Little things will edge this one way or the other

GAA: All Ireland SFC final replay

It is the smallest things that matter at this level of the game, the marginal gains we are told will swing things one way or the other. Everything will not go right for you on the day, just look at Mayo putting the ball into their own net twice the last day, but it is making sure as much goes right for you as possible. That is the key to getting over the line tomorrow evening.

An All Ireland final is as high pressure a game as you will get and when you throw in the conditions in Dublin 3 last Sunday week it made sure that the stakes were increased even more. Even little things like new balls being used for the game have a bearing on how things go, elsewhere in this preview former Mayo free taker Maurice Sheridan expands on this issue. So it is about making sure you take your chances when they come and that you make as few mistakes as possible when it is in your own control.

Hitting the net

If Mayo are to win you would expect that they will need to hit the back of the net at least once over the 70 minutes, what we learned in the drawn game is that those chances are going to be few and far between. Mayo created only two really goal scoring opportunities, the first one fell to Paddy Durcan whose shot was blocked by Johnny Cooper. The shot was there for the Castlebar man to take on, but if he had glanced to the left he would have seen Andy Moran and Cillian O'Connor both with their hands out looking for the extra pass in space. But at the speed he was moving you cannot blame Durcan for taking his shot on. In the second half Andy Moran got in behind the cover at the edge of the box on the Cusack Stand side of the field. The Ballagahderreen man is well capable of netting the ball from there and was right to go for it, but he caught it wrong and it flew over the bar. Cillian O'Connor was once more in space free waiting for the flighted pass across the goal, but again it all happened so quickly Moran probably took the right option. But what those two chances have shown us is that when Mayo do get in for a goal chance, there is a good probability there is another player in there in support ready for an offload. There was a third time Mayo could have gone for goal late on when Donal Vaughan pointed to cut the gap back to just one point, but with plenty of time left on the clock the Ballinrobe man took the wise option of putting it over the bar rather than trying to bury it the net under pressure from 21 yards out. There will be chances for Mayo, they just have to make sure they take them.

Dublin got two goals thanks to Mayo putting the ball into their own net, but they both came from realistic goal chances. The first after Brian Fenton had got in and had his shot saved by Clarke, but it rebounded out to Bernard Brogan, then off Brendan Harrision before Kevin McLoughlin's foot had the final touch. Fenton got in for another goal chance in a very similar position that Clarke did brilliantly to stop. Dublin's second goal, they did not get a shot off but they created the opportunity for the chance brilliantly. Diarmuid Connolly played an inch perfect ball into Dean Rock who was the only Dublin player moving forward while the rest pulled out to create the space in what looked like a pre-rehearsed move. While Rock did not collect the ball and it spilled from his grasp, Dublin had got in behind Mayo again for the chance, and it was the unlucky Colm Boyle whose leg put it past David Clarke for the goal. The luck was with Dublin on that day when it came to converting the goal chances they created, Mayo will be looking for it to be with them this time.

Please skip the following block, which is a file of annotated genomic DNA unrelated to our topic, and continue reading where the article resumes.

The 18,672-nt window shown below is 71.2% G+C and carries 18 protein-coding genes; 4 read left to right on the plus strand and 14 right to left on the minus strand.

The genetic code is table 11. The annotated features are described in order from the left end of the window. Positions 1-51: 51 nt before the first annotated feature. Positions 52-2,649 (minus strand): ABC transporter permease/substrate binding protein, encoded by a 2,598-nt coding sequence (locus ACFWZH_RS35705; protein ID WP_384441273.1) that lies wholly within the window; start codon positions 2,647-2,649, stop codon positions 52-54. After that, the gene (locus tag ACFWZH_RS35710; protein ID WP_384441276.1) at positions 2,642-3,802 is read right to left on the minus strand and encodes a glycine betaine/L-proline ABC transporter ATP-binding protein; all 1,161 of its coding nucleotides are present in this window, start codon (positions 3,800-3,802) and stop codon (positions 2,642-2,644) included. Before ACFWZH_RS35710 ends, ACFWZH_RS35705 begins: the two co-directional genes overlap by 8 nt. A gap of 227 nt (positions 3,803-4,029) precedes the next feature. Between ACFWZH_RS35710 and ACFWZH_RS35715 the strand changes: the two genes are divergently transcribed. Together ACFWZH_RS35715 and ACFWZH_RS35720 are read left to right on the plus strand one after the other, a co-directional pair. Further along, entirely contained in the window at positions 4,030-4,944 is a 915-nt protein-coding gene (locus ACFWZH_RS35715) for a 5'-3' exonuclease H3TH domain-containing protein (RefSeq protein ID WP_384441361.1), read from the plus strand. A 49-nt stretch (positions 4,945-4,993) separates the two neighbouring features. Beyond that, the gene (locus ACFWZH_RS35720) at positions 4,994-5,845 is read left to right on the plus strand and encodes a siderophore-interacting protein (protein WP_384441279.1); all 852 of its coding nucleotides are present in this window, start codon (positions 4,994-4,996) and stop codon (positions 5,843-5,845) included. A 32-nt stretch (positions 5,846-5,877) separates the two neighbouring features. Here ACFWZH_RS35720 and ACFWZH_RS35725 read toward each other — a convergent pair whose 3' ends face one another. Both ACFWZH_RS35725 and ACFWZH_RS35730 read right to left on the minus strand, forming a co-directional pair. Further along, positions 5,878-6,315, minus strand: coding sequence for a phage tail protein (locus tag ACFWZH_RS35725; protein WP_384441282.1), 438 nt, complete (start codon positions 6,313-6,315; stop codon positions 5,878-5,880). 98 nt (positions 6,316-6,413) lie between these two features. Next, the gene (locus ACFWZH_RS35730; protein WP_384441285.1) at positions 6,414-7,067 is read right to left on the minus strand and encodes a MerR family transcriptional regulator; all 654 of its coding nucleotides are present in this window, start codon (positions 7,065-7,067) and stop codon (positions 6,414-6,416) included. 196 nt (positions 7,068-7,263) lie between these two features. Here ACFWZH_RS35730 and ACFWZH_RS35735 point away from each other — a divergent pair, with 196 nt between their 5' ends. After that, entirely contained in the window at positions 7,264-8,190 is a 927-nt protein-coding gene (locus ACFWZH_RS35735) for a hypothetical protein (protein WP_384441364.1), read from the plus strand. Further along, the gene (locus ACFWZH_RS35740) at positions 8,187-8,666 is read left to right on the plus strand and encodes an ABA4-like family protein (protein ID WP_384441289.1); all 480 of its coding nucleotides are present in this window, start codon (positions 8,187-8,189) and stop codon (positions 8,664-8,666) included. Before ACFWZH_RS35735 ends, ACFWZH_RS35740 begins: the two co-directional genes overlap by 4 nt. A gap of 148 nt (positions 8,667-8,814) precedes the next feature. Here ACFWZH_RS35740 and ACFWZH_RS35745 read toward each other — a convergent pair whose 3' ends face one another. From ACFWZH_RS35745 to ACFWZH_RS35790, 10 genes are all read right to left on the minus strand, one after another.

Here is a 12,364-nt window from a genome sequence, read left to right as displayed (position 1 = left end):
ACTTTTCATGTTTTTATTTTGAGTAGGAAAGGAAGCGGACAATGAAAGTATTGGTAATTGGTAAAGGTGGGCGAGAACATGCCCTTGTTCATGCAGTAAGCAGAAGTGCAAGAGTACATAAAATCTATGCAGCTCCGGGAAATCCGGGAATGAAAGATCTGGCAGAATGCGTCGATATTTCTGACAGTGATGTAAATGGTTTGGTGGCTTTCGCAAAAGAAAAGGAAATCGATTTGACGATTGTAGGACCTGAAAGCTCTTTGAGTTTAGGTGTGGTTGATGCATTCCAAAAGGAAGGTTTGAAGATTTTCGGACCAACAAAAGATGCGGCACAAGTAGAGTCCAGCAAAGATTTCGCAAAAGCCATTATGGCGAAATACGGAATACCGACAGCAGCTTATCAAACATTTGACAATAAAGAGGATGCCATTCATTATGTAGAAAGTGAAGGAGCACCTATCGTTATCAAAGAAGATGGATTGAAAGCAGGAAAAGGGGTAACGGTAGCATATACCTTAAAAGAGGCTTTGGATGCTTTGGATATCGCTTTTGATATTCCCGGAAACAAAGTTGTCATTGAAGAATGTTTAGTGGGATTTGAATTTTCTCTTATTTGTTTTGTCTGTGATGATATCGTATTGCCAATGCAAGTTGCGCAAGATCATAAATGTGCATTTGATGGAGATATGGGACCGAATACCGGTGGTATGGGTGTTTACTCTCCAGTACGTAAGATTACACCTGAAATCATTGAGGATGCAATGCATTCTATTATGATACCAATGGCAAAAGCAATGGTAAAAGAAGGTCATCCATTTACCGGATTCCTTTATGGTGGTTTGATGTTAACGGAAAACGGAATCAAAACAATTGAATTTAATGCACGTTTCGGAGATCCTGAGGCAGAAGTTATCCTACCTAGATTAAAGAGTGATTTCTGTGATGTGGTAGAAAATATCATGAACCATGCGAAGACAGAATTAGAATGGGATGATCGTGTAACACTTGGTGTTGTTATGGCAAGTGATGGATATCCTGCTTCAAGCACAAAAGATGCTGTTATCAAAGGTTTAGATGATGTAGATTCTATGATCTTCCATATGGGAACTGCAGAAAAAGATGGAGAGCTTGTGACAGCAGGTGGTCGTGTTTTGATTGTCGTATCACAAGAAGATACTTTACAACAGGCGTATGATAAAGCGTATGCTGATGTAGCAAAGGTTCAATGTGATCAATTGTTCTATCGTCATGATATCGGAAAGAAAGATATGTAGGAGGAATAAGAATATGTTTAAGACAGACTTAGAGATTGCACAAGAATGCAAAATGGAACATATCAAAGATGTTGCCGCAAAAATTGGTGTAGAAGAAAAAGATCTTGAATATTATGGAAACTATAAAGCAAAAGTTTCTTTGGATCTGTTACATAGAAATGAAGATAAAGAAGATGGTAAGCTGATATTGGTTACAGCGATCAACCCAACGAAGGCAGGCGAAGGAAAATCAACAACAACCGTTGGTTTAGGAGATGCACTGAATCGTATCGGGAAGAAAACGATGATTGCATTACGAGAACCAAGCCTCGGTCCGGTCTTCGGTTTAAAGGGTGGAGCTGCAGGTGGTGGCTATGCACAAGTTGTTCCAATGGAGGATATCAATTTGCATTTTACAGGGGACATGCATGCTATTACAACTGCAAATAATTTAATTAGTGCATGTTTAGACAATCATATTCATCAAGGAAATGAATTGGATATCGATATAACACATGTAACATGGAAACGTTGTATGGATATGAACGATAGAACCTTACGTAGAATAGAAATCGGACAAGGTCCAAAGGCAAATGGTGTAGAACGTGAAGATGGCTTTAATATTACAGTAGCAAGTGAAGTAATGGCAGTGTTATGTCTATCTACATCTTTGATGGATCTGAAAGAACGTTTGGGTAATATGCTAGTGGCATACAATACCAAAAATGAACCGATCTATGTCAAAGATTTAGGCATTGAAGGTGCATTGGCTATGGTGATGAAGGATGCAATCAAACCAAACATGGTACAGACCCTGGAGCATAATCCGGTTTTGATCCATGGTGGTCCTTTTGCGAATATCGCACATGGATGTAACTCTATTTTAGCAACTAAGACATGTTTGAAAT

Restarting the play

The restarts from kick-outs has become one of the main focal points of analysis of the game in recent years thanks in no small part to Dublin's Stephen Cluxton and his excellence from them over the past decade. Mayo have a short kickout strategy that worked for the most part in the drawn match, up until the last few minutes they had won 14 of their 17 kick-outs by David Clarke, but down the home straight from three poor kick-outs Dublin managed to tap over two points, a potential killer that late in the game. Dean Rock hit over a free after Paul Mannion was able to break the ball away from Tom Parsons who was put under pressure out on the right wing, and Eoin O'Gara was fouled and from the next kickout Clarke's short effort hit the back of Diarmuid Connolly who was able to collect the ball and swing it over the bar. Another short kickout after put Keith Higgins under pressure in the corner but he was able to get it away. Clarke had a fine game and did brilliantly well to keep himself composed after the concession of those two scores, but Mayo cannot afford to let a run of scores like that come around again tomorrow. The short game is Mayo's option of choice from the restart, despite having a much vaunted midfield pairing of Tom Parsons and Seamus O'Shea, when Mayo went long with four kick-outs in the game they lost the ball three times of the four. Mayo did manage to score four points off the 16 kickouts they won in the game including Cillian O'Connor's last gasp score, so even a marginal improvement on that could pay major reward for them tomorrow. When it came to the Dublin kickouts Mayo managed to steal possession four times from the 22, another area where they will look to up their returns.


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